This is a two-part answer. First, it is important that we move away from stereotypes of success. Having a career is not the pinnacle of human existence. Empowerment means freedom to choose something you really like, something that excites you and gives meaning to your life. Then you have to figure out how to make it happen for you. So my general advice, for men and women, could be summed up as “Choose with your heart and plan with your head.”
Second, academic life presents with many challenges, but women face additional hurdles rooted in implicit societal preconceptions; things are changing for the better but at a slow pace. Success in academia depends on putting yourself forward (as opposed to waiting to be asked), putting yourself first (as opposed to prioritizing the needs of others) and promoting your own work (as opposed to letting the work speak for itself). Many women feel uncomfortable with all three but overcoming these internal barriers is critical if we are to close the gender gap in academia.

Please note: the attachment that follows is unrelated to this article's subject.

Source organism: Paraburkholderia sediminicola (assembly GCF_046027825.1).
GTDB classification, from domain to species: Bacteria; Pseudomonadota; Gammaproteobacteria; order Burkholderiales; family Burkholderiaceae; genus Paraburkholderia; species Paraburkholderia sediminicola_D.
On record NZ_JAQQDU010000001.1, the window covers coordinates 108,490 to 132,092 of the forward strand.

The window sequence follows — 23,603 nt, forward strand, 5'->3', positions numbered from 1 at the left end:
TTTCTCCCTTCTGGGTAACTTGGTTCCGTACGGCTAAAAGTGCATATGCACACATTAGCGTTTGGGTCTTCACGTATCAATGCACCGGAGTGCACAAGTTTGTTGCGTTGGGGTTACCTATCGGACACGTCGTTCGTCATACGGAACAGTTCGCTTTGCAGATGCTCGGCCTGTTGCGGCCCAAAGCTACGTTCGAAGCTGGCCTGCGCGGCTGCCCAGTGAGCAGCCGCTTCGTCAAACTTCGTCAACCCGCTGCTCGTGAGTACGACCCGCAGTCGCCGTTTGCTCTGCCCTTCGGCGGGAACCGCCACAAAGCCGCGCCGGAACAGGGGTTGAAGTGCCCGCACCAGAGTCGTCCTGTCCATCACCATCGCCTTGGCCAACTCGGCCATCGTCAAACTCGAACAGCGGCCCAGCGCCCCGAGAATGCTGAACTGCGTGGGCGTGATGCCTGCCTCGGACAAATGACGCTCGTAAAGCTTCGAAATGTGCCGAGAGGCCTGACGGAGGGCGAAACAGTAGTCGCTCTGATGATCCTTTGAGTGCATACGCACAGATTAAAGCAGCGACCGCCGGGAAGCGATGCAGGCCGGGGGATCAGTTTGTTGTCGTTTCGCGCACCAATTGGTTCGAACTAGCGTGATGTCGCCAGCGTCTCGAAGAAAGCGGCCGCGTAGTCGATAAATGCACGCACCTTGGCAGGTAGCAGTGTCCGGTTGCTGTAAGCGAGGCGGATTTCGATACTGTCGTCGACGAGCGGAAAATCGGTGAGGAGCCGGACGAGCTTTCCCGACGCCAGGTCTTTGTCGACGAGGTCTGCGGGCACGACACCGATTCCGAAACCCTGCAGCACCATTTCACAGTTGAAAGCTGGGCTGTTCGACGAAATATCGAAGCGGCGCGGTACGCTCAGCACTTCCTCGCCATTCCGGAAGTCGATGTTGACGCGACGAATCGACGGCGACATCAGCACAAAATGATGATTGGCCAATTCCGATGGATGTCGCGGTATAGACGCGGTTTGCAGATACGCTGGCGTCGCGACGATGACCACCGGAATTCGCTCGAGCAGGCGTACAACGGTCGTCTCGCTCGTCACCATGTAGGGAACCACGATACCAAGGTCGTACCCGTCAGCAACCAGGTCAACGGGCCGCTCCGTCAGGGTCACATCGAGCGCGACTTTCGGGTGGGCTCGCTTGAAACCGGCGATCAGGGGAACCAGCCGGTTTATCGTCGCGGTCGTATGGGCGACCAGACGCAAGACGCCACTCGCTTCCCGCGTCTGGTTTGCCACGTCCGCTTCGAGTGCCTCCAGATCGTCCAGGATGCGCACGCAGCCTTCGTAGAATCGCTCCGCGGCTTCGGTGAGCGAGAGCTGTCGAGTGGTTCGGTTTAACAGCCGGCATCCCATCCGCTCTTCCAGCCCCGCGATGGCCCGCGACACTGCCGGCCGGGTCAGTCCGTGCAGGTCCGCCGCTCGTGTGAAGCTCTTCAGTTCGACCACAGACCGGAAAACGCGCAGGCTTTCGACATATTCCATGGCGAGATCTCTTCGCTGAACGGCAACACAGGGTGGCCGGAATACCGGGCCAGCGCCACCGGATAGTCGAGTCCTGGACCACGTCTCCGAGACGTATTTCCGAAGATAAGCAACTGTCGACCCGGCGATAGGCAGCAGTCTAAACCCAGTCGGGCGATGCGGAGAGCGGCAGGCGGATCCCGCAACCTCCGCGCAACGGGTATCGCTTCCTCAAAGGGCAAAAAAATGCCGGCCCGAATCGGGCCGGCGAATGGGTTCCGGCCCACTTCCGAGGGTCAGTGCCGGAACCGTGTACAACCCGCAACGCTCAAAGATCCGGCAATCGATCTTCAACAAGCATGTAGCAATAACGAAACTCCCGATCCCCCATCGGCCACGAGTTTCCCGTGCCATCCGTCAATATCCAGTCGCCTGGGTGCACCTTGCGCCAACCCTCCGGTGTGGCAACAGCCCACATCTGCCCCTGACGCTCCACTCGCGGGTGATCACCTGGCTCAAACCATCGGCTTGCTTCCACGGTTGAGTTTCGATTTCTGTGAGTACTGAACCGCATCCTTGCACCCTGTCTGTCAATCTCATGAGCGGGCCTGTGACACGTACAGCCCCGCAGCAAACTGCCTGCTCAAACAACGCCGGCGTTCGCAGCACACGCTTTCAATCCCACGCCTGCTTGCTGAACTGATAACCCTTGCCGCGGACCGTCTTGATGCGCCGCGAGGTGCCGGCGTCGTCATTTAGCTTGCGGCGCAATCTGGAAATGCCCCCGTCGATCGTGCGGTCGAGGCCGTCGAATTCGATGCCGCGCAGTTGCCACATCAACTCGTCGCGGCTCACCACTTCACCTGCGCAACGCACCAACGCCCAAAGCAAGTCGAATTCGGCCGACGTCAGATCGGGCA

Inspiring people are all around us. Every day, I am reminded of the resilience of the human spirit as I witness the great fortitude and dignity people show when faced with the many challenges of mental disorders.
Amongst the scientific community, my hero is Marie Curie and I keep a picture of her in my office. I “met” Madame Curie when I was at primary school. I read her biography, written by her daughter Eve, and I was immediately and indelibly struck by the brilliance, resilience and humanity of this woman.